It’s not uncommon to find Peruvian-Japanese “fusion” restaurants all over the world. You might think this is an exotic mix created by high-end chefs exclusively for hip, fancy restaurants, but the truth is the combination of Asian and Latin American flavors has a deep-rooted history in Peruvian culture.
As it happens with many countries’ gastronomies, they are shaped over time by cultural blends, conquests and even invasions. That’s why is safe to say that the gastronomy of a place tells a lot about its history. If you’re curious about how Japan made a huge impact onPeruvian food to turn it into the delicious blend our palates enjoy nowadays, keep reading!
In the late 19th century, Japan was going through, you might say, ‘rough patch’ both economically and socially. This can only mean many families looking to migrate to improve their quality of life quality, and at that time America was just the perfect place for that. Of all countries in America, Peru was often advertised by the Japanese government as the perfect place to grow, but this was far from the truth.
Japanese immigrants arrived only to realize Peru has its own trouble, with an adjusting economy their only place could be in the agricultural branch, with low pay and physically intense jobs. Despite this, families relied on what comforts people the most: food. But as an immigrant trying to recreate your traditional dishes with whatever ingredients are at hand always results in an interesting, new mix.
Slowly, Japanese families began doing better and opened small food businesses and restaurants; with ingredients they could afford to bring from back home and Peruvian resources they had at hand. It wasn’t long before Asian-Peruvian food leaked into what they call urban restaurant culture.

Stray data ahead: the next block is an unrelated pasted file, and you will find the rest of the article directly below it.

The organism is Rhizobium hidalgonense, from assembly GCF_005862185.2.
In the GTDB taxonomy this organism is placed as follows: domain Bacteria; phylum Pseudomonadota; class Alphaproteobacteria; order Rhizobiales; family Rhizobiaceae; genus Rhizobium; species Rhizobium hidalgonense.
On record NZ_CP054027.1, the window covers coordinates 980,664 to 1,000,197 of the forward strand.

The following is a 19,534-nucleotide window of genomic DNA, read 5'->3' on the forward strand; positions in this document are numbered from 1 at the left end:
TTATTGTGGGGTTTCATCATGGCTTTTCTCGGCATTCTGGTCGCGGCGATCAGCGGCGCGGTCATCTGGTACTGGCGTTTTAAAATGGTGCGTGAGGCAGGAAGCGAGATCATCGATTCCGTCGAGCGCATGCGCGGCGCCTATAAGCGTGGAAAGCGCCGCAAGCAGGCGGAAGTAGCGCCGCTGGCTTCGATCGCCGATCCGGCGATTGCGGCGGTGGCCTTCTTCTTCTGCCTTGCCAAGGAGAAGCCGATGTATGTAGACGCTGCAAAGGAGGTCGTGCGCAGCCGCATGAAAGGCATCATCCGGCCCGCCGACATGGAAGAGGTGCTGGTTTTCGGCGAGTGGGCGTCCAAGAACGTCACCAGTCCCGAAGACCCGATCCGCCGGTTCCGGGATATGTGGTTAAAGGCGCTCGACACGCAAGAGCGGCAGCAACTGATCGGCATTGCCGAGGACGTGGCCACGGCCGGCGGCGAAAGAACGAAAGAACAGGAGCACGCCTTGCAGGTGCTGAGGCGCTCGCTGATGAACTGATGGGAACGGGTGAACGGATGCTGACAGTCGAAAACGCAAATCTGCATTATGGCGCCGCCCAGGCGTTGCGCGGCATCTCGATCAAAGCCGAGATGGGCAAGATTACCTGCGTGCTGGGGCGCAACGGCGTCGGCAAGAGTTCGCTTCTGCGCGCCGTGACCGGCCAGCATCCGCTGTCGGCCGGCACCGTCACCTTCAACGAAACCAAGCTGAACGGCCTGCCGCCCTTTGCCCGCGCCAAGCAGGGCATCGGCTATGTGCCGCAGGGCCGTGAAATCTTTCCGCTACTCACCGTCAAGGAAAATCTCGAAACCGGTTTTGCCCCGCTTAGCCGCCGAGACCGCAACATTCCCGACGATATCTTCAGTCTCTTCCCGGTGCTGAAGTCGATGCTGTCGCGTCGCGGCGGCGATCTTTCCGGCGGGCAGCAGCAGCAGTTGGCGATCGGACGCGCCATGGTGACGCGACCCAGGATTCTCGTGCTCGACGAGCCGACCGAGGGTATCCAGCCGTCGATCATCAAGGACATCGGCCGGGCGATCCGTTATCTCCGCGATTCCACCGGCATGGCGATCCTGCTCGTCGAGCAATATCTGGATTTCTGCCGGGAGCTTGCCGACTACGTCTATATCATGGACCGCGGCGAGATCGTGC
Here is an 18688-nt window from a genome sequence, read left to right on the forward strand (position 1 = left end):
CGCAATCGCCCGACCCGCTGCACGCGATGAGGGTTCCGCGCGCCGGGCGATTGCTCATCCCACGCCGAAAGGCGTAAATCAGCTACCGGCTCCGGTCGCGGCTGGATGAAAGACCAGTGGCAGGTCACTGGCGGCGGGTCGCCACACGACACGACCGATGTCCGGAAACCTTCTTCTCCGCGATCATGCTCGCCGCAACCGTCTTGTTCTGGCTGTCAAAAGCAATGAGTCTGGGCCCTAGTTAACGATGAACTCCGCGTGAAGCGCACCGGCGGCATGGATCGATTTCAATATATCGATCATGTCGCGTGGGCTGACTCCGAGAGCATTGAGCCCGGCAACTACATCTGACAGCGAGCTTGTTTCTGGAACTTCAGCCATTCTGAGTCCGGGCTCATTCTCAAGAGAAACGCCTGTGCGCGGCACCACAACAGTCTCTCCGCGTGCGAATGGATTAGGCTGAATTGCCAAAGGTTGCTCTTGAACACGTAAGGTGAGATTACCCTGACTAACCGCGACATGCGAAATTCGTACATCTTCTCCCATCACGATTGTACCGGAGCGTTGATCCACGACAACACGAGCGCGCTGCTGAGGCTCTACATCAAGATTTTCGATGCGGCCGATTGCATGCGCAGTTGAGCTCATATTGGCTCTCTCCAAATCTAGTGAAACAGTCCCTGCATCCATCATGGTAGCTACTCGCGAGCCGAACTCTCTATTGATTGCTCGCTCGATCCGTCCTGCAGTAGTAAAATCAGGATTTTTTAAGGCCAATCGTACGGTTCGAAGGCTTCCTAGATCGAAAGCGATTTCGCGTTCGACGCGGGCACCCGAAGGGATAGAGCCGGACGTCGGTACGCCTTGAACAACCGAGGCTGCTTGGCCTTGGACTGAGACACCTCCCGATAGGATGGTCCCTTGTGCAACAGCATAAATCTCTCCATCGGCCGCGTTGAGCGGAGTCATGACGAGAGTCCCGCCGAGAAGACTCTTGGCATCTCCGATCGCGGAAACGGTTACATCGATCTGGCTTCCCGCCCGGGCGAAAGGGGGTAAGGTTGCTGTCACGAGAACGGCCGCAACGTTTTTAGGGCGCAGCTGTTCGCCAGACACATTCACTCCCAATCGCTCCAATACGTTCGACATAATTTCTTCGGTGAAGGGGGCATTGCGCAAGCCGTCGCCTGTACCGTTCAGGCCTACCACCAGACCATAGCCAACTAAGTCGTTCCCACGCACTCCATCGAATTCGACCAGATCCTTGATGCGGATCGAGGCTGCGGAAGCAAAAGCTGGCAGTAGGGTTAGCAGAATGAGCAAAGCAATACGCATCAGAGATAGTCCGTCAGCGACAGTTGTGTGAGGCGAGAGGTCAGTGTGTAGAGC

What is Nikkei cuisine?
So, at a slow but steady pace Japan earned a place in the heart ofPeruvian food and cuisine. And even though there’s a bigger Chinese population in the country, it was Japanese techniques and ingredients that endured through time and marked history forever giving birth to Nikkei cuisine.
Nikkei is a term coined for people living outside Japan, later it started to refer also the result of the combination of Japanese andPeruvian food; which by the way, is one of the most exotics you’ll find in Peru.
The most common ingredients from Japan used for Nikkei cuisine are miso sauce, ginger in many forms, soy sauce (Sillao Kikko), wasabi and rice vinegar, to name a few. As forPeruvian food it’s common to see lots of potatoes as base for meals, corn and of course Peruvianají paste or pepper paste. It’s probably hard to imagine what kind of dishes can be made with different ingredients, but the results are actually quite tasty.
One of Peru’s most popular dishes is ceviche, and it happens to have a strong Japanese influence. This is the result of the Japanese mastering the use of raw fish in its meals, thanks to the maceration of the meat with the citrics from the lemon juice. Mixed with ají amarillo paste to add a touch of spice, this recipe is loved by many all over the world. Click here to learn the full recipe forceviche.
Another cool, exotic and fancy (when presented correctly) recipe that results from a mix of Japanese andPeruvian food is the Barranquito. This recipe consists of fine slices of fresh salmon over a bed of sweet potato (a very common Peruvian ingredient). This meal also has wasabi and cocona, an Amazonian fruit.
If you’re looking for a quick bite there’s also Nikkei cuisine snacks you can enjoy. Empanadas are a very common meal in Peru because of their pocket size and ease to eat on the go. Some empanadas are filled with Japanese curry, which gives them a strong yet delicious taste.